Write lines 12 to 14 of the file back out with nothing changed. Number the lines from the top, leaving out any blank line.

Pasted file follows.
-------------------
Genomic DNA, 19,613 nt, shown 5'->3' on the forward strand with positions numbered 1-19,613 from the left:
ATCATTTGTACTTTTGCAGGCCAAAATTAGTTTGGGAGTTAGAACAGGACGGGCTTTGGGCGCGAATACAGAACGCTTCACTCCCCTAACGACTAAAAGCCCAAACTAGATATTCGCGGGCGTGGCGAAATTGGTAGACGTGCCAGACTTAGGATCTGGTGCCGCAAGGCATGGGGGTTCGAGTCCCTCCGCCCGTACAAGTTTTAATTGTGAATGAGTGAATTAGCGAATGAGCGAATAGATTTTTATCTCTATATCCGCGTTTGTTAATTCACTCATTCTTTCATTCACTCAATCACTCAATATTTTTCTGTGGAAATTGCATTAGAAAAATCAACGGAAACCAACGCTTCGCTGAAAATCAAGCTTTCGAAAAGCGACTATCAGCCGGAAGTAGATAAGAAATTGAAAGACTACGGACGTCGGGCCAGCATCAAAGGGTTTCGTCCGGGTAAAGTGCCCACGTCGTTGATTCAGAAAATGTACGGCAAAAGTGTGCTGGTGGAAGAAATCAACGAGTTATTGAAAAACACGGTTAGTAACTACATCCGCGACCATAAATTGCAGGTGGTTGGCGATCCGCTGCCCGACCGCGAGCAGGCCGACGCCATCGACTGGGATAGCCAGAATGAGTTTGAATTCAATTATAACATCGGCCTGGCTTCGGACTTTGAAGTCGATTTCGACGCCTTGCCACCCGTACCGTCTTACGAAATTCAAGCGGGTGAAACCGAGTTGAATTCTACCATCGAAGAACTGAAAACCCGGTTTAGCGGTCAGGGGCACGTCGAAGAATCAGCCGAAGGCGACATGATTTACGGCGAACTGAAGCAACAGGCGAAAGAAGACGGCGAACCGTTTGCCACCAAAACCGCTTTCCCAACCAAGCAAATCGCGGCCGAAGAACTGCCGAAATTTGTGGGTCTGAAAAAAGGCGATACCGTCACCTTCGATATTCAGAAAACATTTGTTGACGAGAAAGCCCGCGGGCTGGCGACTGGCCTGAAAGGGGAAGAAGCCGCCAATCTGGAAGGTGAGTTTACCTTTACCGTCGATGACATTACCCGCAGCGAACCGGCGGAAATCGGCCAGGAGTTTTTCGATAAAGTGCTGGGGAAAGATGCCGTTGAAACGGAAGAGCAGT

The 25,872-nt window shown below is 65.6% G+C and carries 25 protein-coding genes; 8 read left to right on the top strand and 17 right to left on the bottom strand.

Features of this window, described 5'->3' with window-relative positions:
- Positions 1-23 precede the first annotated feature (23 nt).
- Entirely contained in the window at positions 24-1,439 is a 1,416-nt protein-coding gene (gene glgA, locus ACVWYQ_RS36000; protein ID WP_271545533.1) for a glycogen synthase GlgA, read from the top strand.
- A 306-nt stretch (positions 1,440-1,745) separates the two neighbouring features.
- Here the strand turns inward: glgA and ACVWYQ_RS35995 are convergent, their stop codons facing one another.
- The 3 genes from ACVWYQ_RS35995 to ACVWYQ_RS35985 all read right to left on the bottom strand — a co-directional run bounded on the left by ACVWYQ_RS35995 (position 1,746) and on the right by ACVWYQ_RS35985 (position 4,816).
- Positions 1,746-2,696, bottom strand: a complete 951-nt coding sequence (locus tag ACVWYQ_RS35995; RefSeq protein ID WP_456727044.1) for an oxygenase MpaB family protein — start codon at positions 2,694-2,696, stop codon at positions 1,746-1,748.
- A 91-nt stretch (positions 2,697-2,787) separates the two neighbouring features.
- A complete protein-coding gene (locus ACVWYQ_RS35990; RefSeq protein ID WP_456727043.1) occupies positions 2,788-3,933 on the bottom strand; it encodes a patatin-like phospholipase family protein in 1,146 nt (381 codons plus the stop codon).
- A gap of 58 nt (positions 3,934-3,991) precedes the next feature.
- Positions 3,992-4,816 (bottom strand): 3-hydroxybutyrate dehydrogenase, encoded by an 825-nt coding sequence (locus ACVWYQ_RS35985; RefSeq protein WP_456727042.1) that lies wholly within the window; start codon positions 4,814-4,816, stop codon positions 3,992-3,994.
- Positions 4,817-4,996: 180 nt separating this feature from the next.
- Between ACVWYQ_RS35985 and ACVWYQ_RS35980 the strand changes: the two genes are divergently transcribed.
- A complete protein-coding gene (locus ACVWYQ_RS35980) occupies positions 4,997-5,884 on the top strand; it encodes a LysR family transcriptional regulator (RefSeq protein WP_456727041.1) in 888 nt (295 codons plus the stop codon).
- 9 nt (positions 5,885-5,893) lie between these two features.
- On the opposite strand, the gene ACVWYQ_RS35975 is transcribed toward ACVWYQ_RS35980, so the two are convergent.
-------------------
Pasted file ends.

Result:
- A complete protein-coding gene (locus ACVWYQ_RS35990; RefSeq protein ID WP_456727043.1) occupies positions 2,788-3,933 on the bottom strand; it encodes a patatin-like phospholipase family protein in 1,146 nt (381 codons plus the stop codon).
- A gap of 58 nt (positions 3,934-3,991) precedes the next feature.
- Positions 3,992-4,816 (bottom strand): 3-hydroxybutyrate dehydrogenase, encoded by an 825-nt coding sequence (locus ACVWYQ_RS35985; RefSeq protein WP_456727042.1) that lies wholly within the window; start codon positions 4,814-4,816, stop codon positions 3,992-3,994.